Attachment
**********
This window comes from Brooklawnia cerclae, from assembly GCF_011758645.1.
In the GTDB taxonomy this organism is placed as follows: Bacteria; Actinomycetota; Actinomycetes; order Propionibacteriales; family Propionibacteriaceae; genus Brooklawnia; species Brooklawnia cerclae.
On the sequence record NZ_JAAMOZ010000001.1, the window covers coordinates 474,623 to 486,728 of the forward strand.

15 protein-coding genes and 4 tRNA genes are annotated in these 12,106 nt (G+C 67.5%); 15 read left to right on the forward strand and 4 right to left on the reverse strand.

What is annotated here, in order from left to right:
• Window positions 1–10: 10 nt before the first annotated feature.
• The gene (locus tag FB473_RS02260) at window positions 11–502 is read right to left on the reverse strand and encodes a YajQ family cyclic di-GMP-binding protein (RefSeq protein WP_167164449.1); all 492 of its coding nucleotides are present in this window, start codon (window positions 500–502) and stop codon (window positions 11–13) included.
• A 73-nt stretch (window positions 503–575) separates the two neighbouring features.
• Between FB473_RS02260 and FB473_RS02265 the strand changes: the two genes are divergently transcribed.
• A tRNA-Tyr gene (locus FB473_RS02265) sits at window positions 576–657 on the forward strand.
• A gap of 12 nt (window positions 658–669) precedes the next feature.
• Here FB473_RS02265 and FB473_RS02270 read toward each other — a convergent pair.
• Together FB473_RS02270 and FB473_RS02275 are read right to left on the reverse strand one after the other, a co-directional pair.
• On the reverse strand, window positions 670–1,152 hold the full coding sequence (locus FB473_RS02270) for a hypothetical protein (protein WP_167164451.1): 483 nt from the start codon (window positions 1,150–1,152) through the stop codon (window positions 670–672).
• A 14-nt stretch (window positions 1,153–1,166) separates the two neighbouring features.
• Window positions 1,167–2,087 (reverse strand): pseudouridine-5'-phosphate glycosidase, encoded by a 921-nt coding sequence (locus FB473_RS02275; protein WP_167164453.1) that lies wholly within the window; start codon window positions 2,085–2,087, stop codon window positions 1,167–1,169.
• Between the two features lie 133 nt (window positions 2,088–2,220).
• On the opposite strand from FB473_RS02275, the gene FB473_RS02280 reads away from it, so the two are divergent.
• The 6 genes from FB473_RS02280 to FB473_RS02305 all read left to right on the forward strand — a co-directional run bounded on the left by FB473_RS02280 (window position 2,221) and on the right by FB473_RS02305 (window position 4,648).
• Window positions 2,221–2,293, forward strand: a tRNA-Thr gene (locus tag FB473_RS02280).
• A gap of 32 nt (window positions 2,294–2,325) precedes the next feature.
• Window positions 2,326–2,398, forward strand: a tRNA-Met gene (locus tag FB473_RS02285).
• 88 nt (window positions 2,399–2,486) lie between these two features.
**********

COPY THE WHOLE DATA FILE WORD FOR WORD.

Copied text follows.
This window comes from Brooklawnia cerclae, from assembly GCF_011758645.1.
In the GTDB taxonomy this organism is placed as follows: Bacteria; Actinomycetota; Actinomycetes; order Propionibacteriales; family Propionibacteriaceae; genus Brooklawnia; species Brooklawnia cerclae.
On the sequence record NZ_JAAMOZ010000001.1, the window covers coordinates 474,623 to 486,728 of the forward strand.

15 protein-coding genes and 4 tRNA genes are annotated in these 12,106 nt (G+C 67.5%); 15 read left to right on the forward strand and 4 right to left on the reverse strand.

What is annotated here, in order from left to right:
• Window positions 1–10: 10 nt before the first annotated feature.
• The gene (locus tag FB473_RS02260) at window positions 11–502 is read right to left on the reverse strand and encodes a YajQ family cyclic di-GMP-binding protein (RefSeq protein WP_167164449.1); all 492 of its coding nucleotides are present in this window, start codon (window positions 500–502) and stop codon (window positions 11–13) included.
• A 73-nt stretch (window positions 503–575) separates the two neighbouring features.
• Between FB473_RS02260 and FB473_RS02265 the strand changes: the two genes are divergently transcribed.
• A tRNA-Tyr gene (locus FB473_RS02265) sits at window positions 576–657 on the forward strand.
• A gap of 12 nt (window positions 658–669) precedes the next feature.
• Here FB473_RS02265 and FB473_RS02270 read toward each other — a convergent pair.
• Together FB473_RS02270 and FB473_RS02275 are read right to left on the reverse strand one after the other, a co-directional pair.
• On the reverse strand, window positions 670–1,152 hold the full coding sequence (locus FB473_RS02270) for a hypothetical protein (protein WP_167164451.1): 483 nt from the start codon (window positions 1,150–1,152) through the stop codon (window positions 670–672).
• A 14-nt stretch (window positions 1,153–1,166) separates the two neighbouring features.
• Window positions 1,167–2,087 (reverse strand): pseudouridine-5'-phosphate glycosidase, encoded by a 921-nt coding sequence (locus FB473_RS02275; protein WP_167164453.1) that lies wholly within the window; start codon window positions 2,085–2,087, stop codon window positions 1,167–1,169.
• Between the two features lie 133 nt (window positions 2,088–2,220).
• On the opposite strand from FB473_RS02275, the gene FB473_RS02280 reads away from it, so the two are divergent.
• The 6 genes from FB473_RS02280 to FB473_RS02305 all read left to right on the forward strand — a co-directional run bounded on the left by FB473_RS02280 (window position 2,221) and on the right by FB473_RS02305 (window position 4,648).
• Window positions 2,221–2,293, forward strand: a tRNA-Thr gene (locus tag FB473_RS02280).
• A gap of 32 nt (window positions 2,294–2,325) precedes the next feature.
• Window positions 2,326–2,398, forward strand: a tRNA-Met gene (locus tag FB473_RS02285).
• 88 nt (window positions 2,399–2,486) lie between these two features.